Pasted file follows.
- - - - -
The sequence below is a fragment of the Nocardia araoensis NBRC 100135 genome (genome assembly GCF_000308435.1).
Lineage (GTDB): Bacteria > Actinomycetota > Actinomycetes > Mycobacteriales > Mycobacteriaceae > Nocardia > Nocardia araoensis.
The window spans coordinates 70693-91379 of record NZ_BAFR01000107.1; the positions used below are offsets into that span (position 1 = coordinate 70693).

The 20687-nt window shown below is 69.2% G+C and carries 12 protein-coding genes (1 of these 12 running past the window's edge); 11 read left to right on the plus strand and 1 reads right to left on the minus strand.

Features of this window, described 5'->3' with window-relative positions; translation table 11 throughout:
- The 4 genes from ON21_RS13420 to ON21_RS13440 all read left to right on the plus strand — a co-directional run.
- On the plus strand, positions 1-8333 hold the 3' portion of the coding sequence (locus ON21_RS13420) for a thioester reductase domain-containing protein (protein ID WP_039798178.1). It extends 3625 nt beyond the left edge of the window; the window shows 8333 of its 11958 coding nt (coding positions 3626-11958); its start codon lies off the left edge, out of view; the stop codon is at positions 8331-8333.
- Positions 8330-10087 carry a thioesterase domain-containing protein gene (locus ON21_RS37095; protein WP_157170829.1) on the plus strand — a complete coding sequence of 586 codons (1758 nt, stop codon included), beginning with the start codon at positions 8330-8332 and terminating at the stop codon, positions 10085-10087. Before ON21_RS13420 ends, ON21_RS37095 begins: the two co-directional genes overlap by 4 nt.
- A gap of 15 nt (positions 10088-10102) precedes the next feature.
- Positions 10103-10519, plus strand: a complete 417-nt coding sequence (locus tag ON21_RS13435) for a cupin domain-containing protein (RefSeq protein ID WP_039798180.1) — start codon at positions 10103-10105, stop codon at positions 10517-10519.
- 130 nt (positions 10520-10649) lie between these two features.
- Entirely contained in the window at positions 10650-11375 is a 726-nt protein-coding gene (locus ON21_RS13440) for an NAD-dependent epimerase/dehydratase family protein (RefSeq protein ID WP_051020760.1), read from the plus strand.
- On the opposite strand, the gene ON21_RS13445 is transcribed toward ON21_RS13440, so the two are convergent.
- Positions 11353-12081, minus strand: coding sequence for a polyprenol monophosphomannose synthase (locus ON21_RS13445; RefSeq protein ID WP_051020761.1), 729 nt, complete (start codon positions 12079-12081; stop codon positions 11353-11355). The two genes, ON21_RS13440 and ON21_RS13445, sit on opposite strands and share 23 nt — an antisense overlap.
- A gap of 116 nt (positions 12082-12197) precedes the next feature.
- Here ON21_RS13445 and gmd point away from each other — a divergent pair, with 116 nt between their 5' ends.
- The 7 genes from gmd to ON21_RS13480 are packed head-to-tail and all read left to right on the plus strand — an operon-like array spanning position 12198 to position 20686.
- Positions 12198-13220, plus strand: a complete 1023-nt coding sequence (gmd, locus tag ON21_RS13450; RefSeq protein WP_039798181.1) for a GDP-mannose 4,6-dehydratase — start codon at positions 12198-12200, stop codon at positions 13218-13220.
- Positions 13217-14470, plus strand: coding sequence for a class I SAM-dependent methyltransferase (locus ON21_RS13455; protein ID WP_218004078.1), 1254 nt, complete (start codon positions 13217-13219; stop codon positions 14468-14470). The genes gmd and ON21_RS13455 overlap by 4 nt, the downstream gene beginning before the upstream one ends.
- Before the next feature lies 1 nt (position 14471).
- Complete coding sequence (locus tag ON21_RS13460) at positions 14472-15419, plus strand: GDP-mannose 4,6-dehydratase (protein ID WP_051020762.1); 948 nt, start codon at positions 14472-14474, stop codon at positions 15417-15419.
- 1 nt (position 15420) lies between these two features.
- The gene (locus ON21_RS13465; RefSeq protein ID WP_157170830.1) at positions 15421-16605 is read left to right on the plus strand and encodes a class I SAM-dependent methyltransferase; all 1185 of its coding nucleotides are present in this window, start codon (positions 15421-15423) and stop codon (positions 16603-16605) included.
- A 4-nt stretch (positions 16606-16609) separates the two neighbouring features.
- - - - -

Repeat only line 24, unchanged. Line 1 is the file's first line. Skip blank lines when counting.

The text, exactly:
- A 4-nt stretch (positions 16606-16609) separates the two neighbouring features.